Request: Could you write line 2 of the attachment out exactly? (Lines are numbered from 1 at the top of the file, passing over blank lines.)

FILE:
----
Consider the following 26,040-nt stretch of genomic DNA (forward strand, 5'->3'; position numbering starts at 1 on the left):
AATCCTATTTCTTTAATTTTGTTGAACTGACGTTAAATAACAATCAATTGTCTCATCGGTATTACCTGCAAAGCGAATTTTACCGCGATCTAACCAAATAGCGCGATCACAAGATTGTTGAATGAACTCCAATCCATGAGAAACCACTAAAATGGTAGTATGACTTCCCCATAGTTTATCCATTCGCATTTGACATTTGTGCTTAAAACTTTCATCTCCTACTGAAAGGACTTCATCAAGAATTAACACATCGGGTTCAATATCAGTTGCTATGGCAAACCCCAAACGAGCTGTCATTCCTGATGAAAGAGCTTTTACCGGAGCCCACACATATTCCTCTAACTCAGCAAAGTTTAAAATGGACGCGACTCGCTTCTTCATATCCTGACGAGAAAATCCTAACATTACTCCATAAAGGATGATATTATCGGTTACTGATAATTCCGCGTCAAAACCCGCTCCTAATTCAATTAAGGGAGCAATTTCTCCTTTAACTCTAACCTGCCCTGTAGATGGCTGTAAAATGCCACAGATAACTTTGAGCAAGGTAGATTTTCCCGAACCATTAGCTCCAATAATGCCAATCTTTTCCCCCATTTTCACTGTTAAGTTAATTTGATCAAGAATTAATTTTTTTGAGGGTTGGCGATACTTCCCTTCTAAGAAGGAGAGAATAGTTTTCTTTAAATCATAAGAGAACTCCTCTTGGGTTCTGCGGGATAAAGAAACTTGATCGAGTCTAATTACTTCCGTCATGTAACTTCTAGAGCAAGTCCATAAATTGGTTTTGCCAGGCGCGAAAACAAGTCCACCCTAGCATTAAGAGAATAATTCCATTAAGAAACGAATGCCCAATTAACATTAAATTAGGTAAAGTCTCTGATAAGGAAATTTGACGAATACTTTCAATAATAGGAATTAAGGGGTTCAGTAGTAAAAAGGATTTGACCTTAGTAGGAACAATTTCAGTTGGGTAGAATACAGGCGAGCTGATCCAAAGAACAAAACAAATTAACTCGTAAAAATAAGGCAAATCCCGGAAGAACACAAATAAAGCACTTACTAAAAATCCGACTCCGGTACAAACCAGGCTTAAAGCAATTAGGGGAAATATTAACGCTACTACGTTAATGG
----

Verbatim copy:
AATCCTATTTCTTTAATTTTGTTGAACTGACGTTAAATAACAATCAATTGTCTCATCGGTATTACCTGCAAAGCGAATTTTACCGCGATCTAACCAAATAGCGCGATCACAAGATTGTTGAATGAACTCCAATCCATGAGAAACCACTAAAATGGTAGTATGACTTCCCCATAGTTTATCCATTCGCATTTGACATTTGTGCTTAAAACTTTCATCTCCTACTGAAAGGACTTCATCAAGAATTAACACATCGGGTTCAATATCAGTTGCTATGGCAAACCCCAAACGAGCTGTCATTCCTGATGAAAGAGCTTTTACCGGAGCCCACACATATTCCTCTAACTCAGCAAAGTTTAAAATGGACGCGACTCGCTTCTTCATATCCTGACGAGAAAATCCTAACATTACTCCATAAAGGATGATATTATCGGTTACTGATAATTCCGCGTCAAAACCCGCTCCTAATTCAATTAAGGGAGCAATTTCTCCTTTAACTCTAACCTGCCCTGTAGATGGCTGTAAAATGCCACAGATAACTTTGAGCAAGGTAGATTTTCCCGAACCATTAGCTCCAATAATGCCAATCTTTTCCCCCATTTTCACTGTTAAGTTAATTTGATCAAGAATTAATTTTTTTGAGGGTTGGCGATACTTCCCTTCTAAGAAGGAGAGAATAGTTTTCTTTAAATCATAAGAGAACTCCTCTTGGGTTCTGCGGGATAAAGAAACTTGATCGAGTCTAATTACTTCCGTCATGTAACTTCTAGAGCAAGTCCATAAATTGGTTTTGCCAGGCGCGAAAACAAGTCCACCCTAGCATTAAGAGAATAATTCCATTAAGAAACGAATGCCCAATTAACATTAAATTAGGTAAAGTCTCTGATAAGGAAATTTGACGAATACTTTCAATAATAGGAATTAAGGGGTTCAGTAGTAAAAAGGATTTGACCTTAGTAGGAACAATTTCAGTTGGGTAGAATACAGGCGAGCTGATCCAAAGAACAAAACAAATTAACTCGTAAAAATAAGGCAAATCCCGGAAGAACACAAATAAAGCACTTACTAAAAATCCGACTCCGGTACAAACCAGGCTTAAAGCAATTAGGGGAAATATTAACGCTACTACGTTAATGG